The CMA is calling for more whistle-blowers to expose business cartels with the launch of a national awareness campaign.
It comes as new research shows many firms in Northern Ireland don’t know enough about how to comply with competition law.
The Competition and Markets Authority’s (CMA) latest cartel awareness campaign aims to educate businesses about which practices are illegal and urges people to come forward if they suspect a business has taken part in cartel behaviour, such as fixing prices or rigging contracts.
Research released by the CMA today to coincide with the campaign shows that of companies surveyed in Northern Ireland:
Only 53% knew it was illegal to fix prices
44% didn’t know or thought it was legal to discuss prices with competing bidders when quoting for new work (19% said ‘don’t know’, and 25% actually thought it was legal).
More than half (56%) didn’t know or thought that dividing up and sharing customers with rivals was legal (18% said ‘don’t know’ and 38% actually thought it was legal).
Cartels cheat customers out of a fair deal by forcing prices up, reducing quality, choice and innovation.
Robert Stewart, the CMA’s representative for Northern Ireland said:
“Competition law exists to protect customers, including other businesses. When followed, the law maintains a level playing field in Northern Ireland.
“Business in Northern Ireland need to be educated and checking their practices, to make sure they are obeying the law – the penalties for not doing so can be severe.”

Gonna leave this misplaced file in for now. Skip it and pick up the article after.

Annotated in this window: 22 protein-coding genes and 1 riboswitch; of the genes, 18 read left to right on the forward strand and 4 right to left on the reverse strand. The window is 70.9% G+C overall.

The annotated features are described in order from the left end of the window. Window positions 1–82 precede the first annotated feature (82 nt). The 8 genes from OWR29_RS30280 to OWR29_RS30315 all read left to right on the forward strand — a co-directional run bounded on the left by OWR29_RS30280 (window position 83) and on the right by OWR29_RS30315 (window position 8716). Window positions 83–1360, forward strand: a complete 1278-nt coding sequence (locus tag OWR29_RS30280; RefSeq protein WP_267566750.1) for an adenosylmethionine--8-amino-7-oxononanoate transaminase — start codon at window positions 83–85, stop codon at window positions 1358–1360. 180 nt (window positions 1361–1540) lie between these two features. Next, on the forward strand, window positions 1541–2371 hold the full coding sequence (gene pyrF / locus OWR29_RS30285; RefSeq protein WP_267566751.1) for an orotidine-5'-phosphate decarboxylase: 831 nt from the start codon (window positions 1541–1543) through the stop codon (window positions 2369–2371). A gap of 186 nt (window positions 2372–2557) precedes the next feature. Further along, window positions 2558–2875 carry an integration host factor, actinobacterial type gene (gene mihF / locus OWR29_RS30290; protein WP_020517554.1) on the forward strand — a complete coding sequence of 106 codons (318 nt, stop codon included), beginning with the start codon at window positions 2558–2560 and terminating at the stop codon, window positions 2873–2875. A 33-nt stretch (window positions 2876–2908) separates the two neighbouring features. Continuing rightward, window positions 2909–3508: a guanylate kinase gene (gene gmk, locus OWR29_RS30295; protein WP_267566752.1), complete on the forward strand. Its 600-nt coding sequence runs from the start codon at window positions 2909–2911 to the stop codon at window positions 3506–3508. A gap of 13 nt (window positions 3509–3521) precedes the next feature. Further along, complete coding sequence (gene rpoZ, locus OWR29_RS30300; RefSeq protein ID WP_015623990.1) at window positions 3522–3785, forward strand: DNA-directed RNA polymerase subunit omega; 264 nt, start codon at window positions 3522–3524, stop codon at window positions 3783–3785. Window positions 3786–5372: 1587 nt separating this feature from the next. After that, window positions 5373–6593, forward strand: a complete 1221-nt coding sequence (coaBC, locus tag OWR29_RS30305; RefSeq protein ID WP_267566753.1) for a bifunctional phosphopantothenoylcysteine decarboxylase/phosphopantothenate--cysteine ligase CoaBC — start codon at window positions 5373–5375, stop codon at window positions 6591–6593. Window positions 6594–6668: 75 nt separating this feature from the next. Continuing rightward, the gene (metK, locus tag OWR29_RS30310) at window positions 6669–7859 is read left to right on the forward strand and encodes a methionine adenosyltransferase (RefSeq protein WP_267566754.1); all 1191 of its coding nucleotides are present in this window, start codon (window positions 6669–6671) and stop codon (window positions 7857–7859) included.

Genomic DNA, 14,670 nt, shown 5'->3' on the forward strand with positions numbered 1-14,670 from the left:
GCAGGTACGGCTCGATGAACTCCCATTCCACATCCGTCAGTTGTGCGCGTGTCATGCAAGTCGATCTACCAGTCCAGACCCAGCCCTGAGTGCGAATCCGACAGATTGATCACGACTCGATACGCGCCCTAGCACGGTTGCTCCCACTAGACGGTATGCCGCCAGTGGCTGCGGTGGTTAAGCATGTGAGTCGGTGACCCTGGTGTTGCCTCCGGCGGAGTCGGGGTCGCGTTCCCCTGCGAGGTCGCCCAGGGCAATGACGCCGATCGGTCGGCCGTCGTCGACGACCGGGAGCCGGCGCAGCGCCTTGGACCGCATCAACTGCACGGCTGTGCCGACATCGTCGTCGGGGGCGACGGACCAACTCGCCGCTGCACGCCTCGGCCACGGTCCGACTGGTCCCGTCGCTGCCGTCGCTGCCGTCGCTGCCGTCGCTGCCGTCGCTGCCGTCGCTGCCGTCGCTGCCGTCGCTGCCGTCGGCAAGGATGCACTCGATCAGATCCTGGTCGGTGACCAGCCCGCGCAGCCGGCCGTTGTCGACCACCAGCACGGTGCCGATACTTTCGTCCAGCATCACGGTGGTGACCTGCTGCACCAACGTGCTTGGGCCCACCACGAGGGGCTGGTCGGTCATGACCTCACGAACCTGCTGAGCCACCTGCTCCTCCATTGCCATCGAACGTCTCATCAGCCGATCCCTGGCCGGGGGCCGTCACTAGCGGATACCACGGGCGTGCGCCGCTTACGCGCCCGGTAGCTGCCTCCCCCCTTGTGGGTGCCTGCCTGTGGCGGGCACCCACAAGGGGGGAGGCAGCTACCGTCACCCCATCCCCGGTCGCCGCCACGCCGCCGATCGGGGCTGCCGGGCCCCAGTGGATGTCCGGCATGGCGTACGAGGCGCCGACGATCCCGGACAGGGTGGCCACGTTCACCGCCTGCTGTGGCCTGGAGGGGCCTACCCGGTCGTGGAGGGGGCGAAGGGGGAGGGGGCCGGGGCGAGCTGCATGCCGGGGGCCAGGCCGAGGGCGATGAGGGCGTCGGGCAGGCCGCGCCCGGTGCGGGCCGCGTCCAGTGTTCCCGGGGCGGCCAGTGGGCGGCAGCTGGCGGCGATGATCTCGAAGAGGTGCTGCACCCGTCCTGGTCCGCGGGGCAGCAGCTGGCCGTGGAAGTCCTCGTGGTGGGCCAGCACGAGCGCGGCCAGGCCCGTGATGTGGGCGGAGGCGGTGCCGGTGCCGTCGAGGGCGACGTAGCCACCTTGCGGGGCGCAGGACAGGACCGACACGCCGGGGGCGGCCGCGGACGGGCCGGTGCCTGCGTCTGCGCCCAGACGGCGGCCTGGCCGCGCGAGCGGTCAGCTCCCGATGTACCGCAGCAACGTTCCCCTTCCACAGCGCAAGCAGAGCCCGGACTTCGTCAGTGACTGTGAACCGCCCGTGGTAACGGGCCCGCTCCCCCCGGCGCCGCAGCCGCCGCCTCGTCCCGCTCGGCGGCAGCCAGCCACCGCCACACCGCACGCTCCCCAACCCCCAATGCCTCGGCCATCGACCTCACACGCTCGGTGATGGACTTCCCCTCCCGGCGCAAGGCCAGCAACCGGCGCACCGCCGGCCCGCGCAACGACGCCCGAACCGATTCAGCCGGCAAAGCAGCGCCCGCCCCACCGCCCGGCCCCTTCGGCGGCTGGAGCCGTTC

The campaign is targeting industries including construction, manufacturing, recruitment, estate agents and property management and maintenance. These are sectors identified as particularly susceptible to cartels. Previous campaigns have driven a 30% rise in the number of tip-offs to the CMA’s cartels hotline.
The campaign uses simple imagery on social media sites and a dedicated website [www.gov.uk/stopcartels] and comes as the CMA continues to step up its enforcement action. Since April 2015 it has issued over £155m in fines following investigations into anti-competitive practices and it is currently investigating 15 cases including in construction services, roofing materials and estate agency.
Examples of CMA action include:
• Two of the biggest suppliers of charcoal and coal for households in the UK were fined £3.4m for taking part in a market sharing cartel.
• Water tank firms were fined over £2.6 million, after they formed a cartel to divide up customers, fix minimum prices and share commercially sensitive information for tanks used in large construction projects (such as schools and hospitals).
• Somerset estate agents were fined over £370,000 for fixing minimum commission rates, such that local home owners had been denied a fair deal when selling their property. The CMA also secured the disqualification of two company directors in this case.
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